From the mind of Christopher Nolan, who in the last twenty years has put together an amazing, unique body of work, from “The Dark Knight Trilogy” through “The Prestige” and “Dunkirk”, comes a film that can only be described as a Bond movie, crossed with “Inception” with a bit of the movie “Deja-Vu” thrown in for good measure.
Coincidentally, “Deja-Vu” starred Denzel Washington while in “Tenet” the main protagonist is played by Denzel’s son, John David Washington (previously seen in “Black klansman”) who stars as a CIA agent who is recruited by a secret organisation, the titular “Tenet” and enters a world of high tech espionage, assisted by another agent Neil, played by Robert Pattinson. What follows is a sometimes confusing, always spectacular looking piece of sci-fi action that is the best case made yet for Nolan to be given the keys to the next Bond film.
While it would be easy to describe this is a “time travel” movie wouldn’t be exactly a fair description. There are elements of time manipulation, but for the most part it’s your classic globe-trotting, exotic location visiting, stop the Russian villain spy film. The performances are decent across the board, and John David Washington carries himself with the same charisma as his father. Pattinson continues to add to his impressive post “Twilight” CV, and Kenneth Branagh is having a ball as the pantomime villain.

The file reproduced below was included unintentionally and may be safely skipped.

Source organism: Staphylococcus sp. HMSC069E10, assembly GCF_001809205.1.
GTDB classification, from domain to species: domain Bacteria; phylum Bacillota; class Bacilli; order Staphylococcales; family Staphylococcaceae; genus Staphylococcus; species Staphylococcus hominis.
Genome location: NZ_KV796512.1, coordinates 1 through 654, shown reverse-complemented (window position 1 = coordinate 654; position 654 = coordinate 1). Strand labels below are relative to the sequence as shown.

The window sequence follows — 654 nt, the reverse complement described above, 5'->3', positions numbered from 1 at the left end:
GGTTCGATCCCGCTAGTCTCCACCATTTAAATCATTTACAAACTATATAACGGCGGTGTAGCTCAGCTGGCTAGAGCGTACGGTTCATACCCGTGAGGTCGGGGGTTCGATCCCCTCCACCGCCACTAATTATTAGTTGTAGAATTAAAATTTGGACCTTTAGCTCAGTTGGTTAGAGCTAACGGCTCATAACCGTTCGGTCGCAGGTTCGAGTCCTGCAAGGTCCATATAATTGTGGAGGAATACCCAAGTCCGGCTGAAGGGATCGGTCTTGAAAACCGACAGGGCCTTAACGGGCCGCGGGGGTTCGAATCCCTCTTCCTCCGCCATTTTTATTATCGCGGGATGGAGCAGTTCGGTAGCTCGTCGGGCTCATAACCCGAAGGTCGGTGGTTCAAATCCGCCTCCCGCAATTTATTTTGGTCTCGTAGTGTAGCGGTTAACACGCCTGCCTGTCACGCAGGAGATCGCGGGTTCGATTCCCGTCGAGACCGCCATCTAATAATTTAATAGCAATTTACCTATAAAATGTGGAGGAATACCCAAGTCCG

“Tenet” marks the first film in a long time that Nolan’s long time composer Hans Zimmer doesn’t contribute the soundtrack, but Ludwig Goransson fills the void nicely and delivers a massive score befitting of the scale of the film. It should be noted that the music can be so loud, and the dialogue mixed so low, that subtitles may need to be switched on even by those who are not hard of hearing.
As for the story itself, yes it can be a lot to take in, there is a lot of exposition in the dialogue as there was with “Inception”, and the mechanics of the time manipulation can be a bit of a head scratcher, but the best bet is to take the advice of Basil Exposition from the second Austin Powers movie where Austin is having his own struggles with the concept of time travel: “I suggest you don’t worry about that kind of thing, and just enjoy yourself”.
These are the timelessly traversing thoughts and mindful multidimensional manifestations of our man Kevin Dillon.
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